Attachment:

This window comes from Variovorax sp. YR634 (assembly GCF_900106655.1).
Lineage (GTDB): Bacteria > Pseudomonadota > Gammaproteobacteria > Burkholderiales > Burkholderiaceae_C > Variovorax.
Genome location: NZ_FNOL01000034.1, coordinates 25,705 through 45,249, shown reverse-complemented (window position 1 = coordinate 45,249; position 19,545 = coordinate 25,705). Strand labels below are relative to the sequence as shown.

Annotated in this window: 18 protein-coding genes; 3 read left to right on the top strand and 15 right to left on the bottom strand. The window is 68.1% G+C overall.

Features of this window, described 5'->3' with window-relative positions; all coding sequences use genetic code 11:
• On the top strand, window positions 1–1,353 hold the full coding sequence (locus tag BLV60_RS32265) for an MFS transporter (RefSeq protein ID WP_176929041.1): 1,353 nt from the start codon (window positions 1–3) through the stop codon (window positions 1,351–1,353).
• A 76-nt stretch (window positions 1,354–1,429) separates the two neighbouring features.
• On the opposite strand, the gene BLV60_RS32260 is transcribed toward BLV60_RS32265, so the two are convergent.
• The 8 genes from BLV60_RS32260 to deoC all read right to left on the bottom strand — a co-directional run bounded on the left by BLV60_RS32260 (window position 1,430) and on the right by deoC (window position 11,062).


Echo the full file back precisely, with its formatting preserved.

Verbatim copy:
This window comes from Variovorax sp. YR634 (assembly GCF_900106655.1).
Lineage (GTDB): Bacteria > Pseudomonadota > Gammaproteobacteria > Burkholderiales > Burkholderiaceae_C > Variovorax.
Genome location: NZ_FNOL01000034.1, coordinates 25,705 through 45,249, shown reverse-complemented (window position 1 = coordinate 45,249; position 19,545 = coordinate 25,705). Strand labels below are relative to the sequence as shown.

Annotated in this window: 18 protein-coding genes; 3 read left to right on the top strand and 15 right to left on the bottom strand. The window is 68.1% G+C overall.

Features of this window, described 5'->3' with window-relative positions; all coding sequences use genetic code 11:
• On the top strand, window positions 1–1,353 hold the full coding sequence (locus tag BLV60_RS32265) for an MFS transporter (RefSeq protein ID WP_176929041.1): 1,353 nt from the start codon (window positions 1–3) through the stop codon (window positions 1,351–1,353).
• A 76-nt stretch (window positions 1,354–1,429) separates the two neighbouring features.
• On the opposite strand, the gene BLV60_RS32260 is transcribed toward BLV60_RS32265, so the two are convergent.
• The 8 genes from BLV60_RS32260 to deoC all read right to left on the bottom strand — a co-directional run bounded on the left by BLV60_RS32260 (window position 1,430) and on the right by deoC (window position 11,062).